How did the famous 1S/1S pressing fare? No idea. I haven’t seen one in twenty years. It may be better than the White Hot copy we are offering here. I certainly would not make the mistake of saying what it sounds without having played it. If someone has one and wants to send it to me to audition, I would love to give it a spin.

Some recordings we played lacked transparency, as well as the relaxed sense of involvement that eases one’s ability to be tricked into thinking “you (really) are there.”

The famous 1977 Maazel recording for Decca, which was on the TAS List for a long time, suffered from a bad case of multi-miking and the transparency issue mentioned above. What do you expect from 1977?

This is, of course, the knock on the Modern Heavy Vinyl Pressing — where is the transparency? The space? The three-dimensional depth? If your stereo can reproduce these qualities — a big if, since even as recently as twenty years ago mine could not — you should have given up on these opaque and airless frauds years ago.

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Beethoven / Septet / Members of the Vienna Octet

More of the music of Ludwig van Beethoven (1770-1827)

More Records on Decca and London

  • With outstanding grades on both sides, the sound here is realistic and natural, if not DEMO DISC quality
  • With outstanding Double Plus (A++) grades on both sides, the sound on this import pressing is classic Decca from 1959 – rich, smooth and completely free of the hi-fi-ish qualities some audiophiles seem to admire by the likes of Reference, Telarc, Wilson and the like
  • This record was cut by real Decca engineers and in 1969 they certainly still knew what they were doing
  • Both sides are full, rich, spacious, big and present, with very little smear and a very healthy dose of Tubey Magic
  • At the right level, the level at which these instruments are heard in performance, the sound is tonally right on the money
  • We’ve been raving about this album forever, first on Blueback and on UK Stereo Treasury, and now on Ace of Diamonds – all three can be superb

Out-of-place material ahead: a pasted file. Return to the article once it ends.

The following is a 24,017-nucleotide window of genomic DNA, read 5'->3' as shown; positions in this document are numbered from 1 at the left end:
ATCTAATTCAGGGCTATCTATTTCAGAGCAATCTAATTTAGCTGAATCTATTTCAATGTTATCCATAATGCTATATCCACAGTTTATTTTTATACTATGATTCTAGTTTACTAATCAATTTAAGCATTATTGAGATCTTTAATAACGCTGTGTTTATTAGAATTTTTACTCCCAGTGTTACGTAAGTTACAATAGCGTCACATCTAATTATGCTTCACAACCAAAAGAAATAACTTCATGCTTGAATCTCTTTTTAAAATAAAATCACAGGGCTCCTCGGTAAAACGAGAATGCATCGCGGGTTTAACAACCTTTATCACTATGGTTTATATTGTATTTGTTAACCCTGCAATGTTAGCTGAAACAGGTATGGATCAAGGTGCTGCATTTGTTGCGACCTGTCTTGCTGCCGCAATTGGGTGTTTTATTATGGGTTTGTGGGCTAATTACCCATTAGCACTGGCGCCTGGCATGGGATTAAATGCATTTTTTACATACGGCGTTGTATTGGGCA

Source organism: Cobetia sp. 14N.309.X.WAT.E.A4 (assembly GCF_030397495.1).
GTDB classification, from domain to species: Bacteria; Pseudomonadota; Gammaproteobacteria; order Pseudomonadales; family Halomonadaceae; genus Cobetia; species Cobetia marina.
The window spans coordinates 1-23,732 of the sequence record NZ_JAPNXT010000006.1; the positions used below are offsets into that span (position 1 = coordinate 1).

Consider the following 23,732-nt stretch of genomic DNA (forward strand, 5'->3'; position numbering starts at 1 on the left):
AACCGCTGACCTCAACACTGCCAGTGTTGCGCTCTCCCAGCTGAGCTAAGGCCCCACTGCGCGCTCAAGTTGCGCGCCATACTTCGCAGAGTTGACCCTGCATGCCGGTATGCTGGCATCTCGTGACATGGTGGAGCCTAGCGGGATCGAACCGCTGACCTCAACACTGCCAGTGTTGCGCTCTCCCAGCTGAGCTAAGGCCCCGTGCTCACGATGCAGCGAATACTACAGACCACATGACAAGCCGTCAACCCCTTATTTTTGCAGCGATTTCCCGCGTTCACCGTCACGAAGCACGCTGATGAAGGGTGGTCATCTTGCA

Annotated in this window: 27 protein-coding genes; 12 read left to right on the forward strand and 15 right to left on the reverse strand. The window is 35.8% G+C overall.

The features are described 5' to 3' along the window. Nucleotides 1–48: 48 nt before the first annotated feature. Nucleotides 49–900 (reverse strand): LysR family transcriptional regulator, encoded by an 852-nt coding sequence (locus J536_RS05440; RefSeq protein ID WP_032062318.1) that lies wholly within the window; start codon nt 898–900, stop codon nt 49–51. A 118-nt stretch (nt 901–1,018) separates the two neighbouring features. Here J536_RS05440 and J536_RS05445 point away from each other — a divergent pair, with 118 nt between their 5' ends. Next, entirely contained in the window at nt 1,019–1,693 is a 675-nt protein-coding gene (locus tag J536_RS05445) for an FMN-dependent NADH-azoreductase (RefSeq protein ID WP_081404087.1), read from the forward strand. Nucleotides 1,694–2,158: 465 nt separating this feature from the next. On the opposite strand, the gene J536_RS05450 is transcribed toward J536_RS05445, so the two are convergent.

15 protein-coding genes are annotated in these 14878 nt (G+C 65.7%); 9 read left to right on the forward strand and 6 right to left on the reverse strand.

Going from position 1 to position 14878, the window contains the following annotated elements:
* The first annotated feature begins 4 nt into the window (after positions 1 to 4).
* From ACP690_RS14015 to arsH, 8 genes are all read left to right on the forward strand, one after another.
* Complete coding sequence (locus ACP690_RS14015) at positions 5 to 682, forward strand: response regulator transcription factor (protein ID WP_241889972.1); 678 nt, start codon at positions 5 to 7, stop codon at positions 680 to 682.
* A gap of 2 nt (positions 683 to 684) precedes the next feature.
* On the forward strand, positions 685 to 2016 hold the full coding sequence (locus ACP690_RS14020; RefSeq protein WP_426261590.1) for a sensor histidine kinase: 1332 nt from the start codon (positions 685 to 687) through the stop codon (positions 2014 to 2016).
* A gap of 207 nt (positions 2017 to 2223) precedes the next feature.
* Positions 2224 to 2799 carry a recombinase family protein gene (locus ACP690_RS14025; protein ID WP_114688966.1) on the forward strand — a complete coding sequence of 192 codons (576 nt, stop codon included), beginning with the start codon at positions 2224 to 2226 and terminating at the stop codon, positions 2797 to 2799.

• If you are looking for a shootout winning copy, let us know – with music and sound like this, we hope to be able to do this shootout again soon

We normally do not put as much effort into finding top quality pressings of chamber music as we do for the large orchestral works favored by audiophiles (or at least the audiophiles who are willing to spend the money to buy our records), works such as Scheherazade and The Planets. However, if more of them sounded as good as this one we would be more than happy to do just that. (more…)

Debussy / Clair de Lune / Agoult

  • This rich, sweet and full-bodied UK pressing boasts excellent Double Plus (A++) grades or BETTER from top to bottom – fairly quiet vinyl too
  • Side one gives you not only a wonderful Clair De Lune, but a number of shorter works by Faure, Massenet and Elgar as well, with side two highlighted by meditative pieces by Bach, Tchaikovsky and others
  • We can’t imagine a more beautiful record, both in terms of the program and the sound – this record is a wonderful example of what the Decca recording engineers (Kenneth Wilkinson in this case) were able to capture on tape
  • It’s the same recording as the famous Living Stereo Clair De Lune, LSC-2326, but with a couple of extra tracks included
  • The other main difference between the Living Stereo pressing on our Decca here is that the Decca has better sound

Transparent and spacious, wide and naturally staged, clean yet rich, with zero coloration, there is nothing here to fault. So relaxed and natural you will soon find yourself lost in the music.